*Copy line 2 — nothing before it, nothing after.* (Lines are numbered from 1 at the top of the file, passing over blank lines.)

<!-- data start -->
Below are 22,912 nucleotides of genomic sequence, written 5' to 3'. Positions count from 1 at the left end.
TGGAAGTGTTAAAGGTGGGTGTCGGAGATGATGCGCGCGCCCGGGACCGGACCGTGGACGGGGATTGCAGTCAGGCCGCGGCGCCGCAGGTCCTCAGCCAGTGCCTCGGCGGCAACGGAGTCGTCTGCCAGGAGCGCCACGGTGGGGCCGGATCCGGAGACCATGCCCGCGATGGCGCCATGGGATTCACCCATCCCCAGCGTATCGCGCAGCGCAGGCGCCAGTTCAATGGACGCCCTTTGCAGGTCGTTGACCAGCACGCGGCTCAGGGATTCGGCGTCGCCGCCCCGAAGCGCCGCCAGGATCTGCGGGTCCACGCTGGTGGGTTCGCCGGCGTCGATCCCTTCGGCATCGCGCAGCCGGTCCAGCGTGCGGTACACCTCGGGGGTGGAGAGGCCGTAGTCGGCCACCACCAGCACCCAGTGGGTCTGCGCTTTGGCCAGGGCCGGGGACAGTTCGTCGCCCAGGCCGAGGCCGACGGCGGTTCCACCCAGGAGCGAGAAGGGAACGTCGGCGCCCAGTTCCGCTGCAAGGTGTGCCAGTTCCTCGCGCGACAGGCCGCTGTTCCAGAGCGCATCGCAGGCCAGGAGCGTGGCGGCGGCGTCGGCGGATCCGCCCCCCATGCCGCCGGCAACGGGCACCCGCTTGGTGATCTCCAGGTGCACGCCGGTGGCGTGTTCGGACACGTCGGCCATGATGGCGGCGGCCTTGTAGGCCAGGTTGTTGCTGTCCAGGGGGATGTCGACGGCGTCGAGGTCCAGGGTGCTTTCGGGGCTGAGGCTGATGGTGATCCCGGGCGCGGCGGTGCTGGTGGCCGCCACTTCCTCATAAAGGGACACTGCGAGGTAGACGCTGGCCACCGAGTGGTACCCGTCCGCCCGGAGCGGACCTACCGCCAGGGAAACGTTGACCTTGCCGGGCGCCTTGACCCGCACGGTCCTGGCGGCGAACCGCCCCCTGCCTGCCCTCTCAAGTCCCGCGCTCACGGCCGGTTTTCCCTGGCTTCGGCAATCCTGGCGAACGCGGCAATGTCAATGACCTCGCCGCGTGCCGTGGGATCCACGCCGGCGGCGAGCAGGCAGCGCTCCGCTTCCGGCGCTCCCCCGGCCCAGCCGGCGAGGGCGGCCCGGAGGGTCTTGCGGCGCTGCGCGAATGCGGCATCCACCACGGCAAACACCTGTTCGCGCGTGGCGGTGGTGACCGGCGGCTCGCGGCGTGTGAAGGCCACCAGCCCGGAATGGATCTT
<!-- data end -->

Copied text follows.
TGGAAGTGTTAAAGGTGGGTGTCGGAGATGATGCGCGCGCCCGGGACCGGACCGTGGACGGGGATTGCAGTCAGGCCGCGGCGCCGCAGGTCCTCAGCCAGTGCCTCGGCGGCAACGGAGTCGTCTGCCAGGAGCGCCACGGTGGGGCCGGATCCGGAGACCATGCCCGCGATGGCGCCATGGGATTCACCCATCCCCAGCGTATCGCGCAGCGCAGGCGCCAGTTCAATGGACGCCCTTTGCAGGTCGTTGACCAGCACGCGGCTCAGGGATTCGGCGTCGCCGCCCCGAAGCGCCGCCAGGATCTGCGGGTCCACGCTGGTGGGTTCGCCGGCGTCGATCCCTTCGGCATCGCGCAGCCGGTCCAGCGTGCGGTACACCTCGGGGGTGGAGAGGCCGTAGTCGGCCACCACCAGCACCCAGTGGGTCTGCGCTTTGGCCAGGGCCGGGGACAGTTCGTCGCCCAGGCCGAGGCCGACGGCGGTTCCACCCAGGAGCGAGAAGGGAACGTCGGCGCCCAGTTCCGCTGCAAGGTGTGCCAGTTCCTCGCGCGACAGGCCGCTGTTCCAGAGCGCATCGCAGGCCAGGAGCGTGGCGGCGGCGTCGGCGGATCCGCCCCCCATGCCGCCGGCAACGGGCACCCGCTTGGTGATCTCCAGGTGCACGCCGGTGGCGTGTTCGGACACGTCGGCCATGATGGCGGCGGCCTTGTAGGCCAGGTTGTTGCTGTCCAGGGGGATGTCGACGGCGTCGAGGTCCAGGGTGCTTTCGGGGCTGAGGCTGATGGTGATCCCGGGCGCGGCGGTGCTGGTGGCCGCCACTTCCTCATAAAGGGACACTGCGAGGTAGACGCTGGCCACCGAGTGGTACCCGTCCGCCCGGAGCGGACCTACCGCCAGGGAAACGTTGACCTTGCCGGGCGCCTTGACCCGCACGGTCCTGGCGGCGAACCGCCCCCTGCCTGCCCTCTCAAGTCCCGCGCTCACGGCCGGTTTTCCCTGGCTTCGGCAATCCTGGCGAACGCGGCAATGTCAATGACCTCGCCGCGTGCCGTGGGATCCACGCCGGCGGCGAGCAGGCAGCGCTCCGCTTCCGGCGCTCCCCCGGCCCAGCCGGCGAGGGCGGCCCGGAGGGTCTTGCGGCGCTGCGCGAATGCGGCATCCACCACGGCAAACACCTGTTCGCGCGTGGCGGTGGTGACCGGCGGCTCGCGGCGTGTGAAGGCCACCAGCCCGGAATGGATCTT